We will all take some time to think about them, and we salute them as brave young men, but our thoughts are also with their families who bear the greatest burden of their loss. We will turn to our job again and continue the relentless pressure on the Taliban in this valley, which in time will create space for a better life for the people here.

When our job in Helmand is completed we will return home and honour them as members of 2 PARA who have given their all for their friends, their Regiment and the difficult task they faced. We will remember what they have done and the life that they have given, and what we achieve here will be their memorial.

Private Nathan Cuthbertson

Private Nathan Cuthbertson was serving as a Machine Gunner and Infantry Assault Engineer with 4 Platoon, B Company, 2 PARA when he was killed in action by a suicide device in Helmand Province, southern Afghanistan.

Private Cuthbertson, aged 19, was born in Sunderland on 5 January 1989. He began his military career aged just 16. Having left school he chose not to wait until he was old enough for adult service and attended the Army Foundation College in Harrogate in October 2005. Whilst at the Army Foundation College he stood out as a soldier and chose to join The Parachute Regiment. Upon completing his initial training he moved on to the Infantry Training Centre in Catterick where he completed his basic training and passed the physically demanding Pre-Parachute Selection, P Company.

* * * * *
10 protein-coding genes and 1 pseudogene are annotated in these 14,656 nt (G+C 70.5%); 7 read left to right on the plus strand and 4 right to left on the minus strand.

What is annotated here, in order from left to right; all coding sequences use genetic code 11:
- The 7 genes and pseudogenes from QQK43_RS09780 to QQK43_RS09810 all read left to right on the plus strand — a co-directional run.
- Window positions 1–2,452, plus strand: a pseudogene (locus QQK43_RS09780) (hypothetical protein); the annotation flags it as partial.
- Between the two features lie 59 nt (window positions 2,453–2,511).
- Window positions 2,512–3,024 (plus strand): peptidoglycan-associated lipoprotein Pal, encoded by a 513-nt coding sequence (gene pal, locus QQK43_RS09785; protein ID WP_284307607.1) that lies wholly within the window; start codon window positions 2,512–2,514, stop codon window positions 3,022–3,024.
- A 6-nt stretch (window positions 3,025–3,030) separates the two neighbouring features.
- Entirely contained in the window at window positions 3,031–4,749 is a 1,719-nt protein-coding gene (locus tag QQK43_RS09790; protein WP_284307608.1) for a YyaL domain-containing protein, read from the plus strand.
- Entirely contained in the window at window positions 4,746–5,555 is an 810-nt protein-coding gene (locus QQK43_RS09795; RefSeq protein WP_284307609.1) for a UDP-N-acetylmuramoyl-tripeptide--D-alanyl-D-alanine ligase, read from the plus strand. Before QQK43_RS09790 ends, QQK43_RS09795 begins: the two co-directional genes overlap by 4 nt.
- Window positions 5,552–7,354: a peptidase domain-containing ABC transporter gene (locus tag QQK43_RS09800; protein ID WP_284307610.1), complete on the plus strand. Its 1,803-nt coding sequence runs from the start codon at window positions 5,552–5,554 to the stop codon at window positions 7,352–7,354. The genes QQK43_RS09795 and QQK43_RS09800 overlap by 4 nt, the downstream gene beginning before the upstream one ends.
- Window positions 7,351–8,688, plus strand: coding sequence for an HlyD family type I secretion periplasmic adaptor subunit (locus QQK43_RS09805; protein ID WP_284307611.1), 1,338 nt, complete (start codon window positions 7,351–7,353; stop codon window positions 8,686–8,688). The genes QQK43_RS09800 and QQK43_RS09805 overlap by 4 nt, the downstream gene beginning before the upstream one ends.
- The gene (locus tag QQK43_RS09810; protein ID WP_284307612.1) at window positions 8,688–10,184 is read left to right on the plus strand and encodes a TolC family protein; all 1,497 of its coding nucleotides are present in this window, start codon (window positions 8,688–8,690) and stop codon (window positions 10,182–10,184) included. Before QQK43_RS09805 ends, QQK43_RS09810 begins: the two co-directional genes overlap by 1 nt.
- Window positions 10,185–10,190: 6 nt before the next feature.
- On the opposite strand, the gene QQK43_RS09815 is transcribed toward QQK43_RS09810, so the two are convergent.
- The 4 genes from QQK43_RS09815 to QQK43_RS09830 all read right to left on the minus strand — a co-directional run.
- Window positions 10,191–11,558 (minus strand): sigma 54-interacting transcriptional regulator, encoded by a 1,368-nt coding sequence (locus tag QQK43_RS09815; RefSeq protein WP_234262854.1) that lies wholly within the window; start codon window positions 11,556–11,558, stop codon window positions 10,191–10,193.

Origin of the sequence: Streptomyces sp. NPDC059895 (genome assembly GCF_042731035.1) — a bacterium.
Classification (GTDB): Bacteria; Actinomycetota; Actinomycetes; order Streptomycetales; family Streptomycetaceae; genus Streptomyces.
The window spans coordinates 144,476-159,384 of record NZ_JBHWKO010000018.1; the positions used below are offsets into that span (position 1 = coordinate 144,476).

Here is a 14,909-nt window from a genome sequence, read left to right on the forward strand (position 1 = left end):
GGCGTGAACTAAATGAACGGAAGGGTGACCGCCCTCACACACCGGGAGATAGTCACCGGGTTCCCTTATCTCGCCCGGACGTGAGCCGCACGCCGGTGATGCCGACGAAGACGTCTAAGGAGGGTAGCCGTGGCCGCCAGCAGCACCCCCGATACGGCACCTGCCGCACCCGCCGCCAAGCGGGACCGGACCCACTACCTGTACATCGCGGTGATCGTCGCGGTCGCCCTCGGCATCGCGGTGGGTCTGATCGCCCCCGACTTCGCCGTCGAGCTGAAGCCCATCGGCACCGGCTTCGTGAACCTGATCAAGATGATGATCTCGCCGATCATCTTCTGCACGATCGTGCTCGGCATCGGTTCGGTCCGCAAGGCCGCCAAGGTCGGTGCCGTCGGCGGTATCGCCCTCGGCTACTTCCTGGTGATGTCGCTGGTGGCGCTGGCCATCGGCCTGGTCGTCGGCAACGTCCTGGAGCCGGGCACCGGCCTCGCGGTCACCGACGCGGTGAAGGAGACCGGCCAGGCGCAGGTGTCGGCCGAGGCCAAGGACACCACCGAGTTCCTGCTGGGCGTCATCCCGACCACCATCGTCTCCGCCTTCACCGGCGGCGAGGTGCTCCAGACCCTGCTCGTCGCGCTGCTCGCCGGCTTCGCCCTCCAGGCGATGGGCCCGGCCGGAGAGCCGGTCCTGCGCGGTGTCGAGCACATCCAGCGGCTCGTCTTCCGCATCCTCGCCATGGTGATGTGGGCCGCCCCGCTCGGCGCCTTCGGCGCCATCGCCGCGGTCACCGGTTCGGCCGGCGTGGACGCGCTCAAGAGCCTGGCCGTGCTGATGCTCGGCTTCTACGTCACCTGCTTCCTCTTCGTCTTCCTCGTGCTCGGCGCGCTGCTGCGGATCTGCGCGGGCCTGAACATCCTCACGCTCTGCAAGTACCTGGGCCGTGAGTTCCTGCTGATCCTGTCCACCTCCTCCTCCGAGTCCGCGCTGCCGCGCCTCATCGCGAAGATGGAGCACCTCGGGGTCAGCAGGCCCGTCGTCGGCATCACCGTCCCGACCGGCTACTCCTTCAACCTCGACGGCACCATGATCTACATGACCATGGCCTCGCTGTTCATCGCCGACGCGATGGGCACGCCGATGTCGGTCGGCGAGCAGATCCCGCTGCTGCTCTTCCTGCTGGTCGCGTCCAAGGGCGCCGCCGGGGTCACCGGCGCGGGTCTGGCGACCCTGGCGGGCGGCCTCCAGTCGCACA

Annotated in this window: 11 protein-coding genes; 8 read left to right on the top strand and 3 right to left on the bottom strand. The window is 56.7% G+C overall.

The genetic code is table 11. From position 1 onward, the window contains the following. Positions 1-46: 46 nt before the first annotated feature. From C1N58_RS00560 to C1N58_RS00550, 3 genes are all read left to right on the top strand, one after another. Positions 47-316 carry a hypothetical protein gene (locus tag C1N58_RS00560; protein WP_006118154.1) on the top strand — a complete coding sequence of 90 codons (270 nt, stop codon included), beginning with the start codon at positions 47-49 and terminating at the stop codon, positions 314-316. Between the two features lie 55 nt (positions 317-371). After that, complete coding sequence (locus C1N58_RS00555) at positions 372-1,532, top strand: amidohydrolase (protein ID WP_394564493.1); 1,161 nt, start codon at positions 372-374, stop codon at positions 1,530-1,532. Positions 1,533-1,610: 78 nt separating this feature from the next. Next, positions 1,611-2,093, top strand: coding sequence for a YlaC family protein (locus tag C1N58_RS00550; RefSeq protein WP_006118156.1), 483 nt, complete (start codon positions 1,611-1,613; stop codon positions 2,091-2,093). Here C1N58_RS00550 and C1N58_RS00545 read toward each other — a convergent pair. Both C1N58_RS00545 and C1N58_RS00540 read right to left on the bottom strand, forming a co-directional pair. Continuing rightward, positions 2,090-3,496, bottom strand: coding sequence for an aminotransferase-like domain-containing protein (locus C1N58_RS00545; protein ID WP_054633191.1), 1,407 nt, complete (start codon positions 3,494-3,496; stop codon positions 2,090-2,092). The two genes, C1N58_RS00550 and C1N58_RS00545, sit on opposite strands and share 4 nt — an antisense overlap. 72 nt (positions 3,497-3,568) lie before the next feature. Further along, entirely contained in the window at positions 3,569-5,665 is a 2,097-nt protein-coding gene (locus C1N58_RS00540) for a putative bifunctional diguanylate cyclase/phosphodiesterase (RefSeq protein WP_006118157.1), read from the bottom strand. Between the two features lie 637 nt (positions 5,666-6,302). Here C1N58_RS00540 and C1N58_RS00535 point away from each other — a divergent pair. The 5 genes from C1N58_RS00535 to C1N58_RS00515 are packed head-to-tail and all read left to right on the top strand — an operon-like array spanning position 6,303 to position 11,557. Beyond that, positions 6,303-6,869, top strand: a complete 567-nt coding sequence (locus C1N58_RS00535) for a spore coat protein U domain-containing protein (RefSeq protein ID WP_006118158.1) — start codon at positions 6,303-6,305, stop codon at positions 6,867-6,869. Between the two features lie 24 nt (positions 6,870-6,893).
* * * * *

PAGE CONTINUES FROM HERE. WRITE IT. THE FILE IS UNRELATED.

Private Nathan Cuthbertson (All rights reserved.)
Private Nathan Cuthbertson, The Parachute Regiment (All rights reserved.)

Once he had earned his military parachute wings he joined 2nd Battalion The Parachute Regiment in December 2006. With typical energy and drive he quickly embraced the spirit of the Regiment and in under a year had undertaken and passed the technically challenging Infantry Assault Engineers course, usually reserved for more experienced soldiers.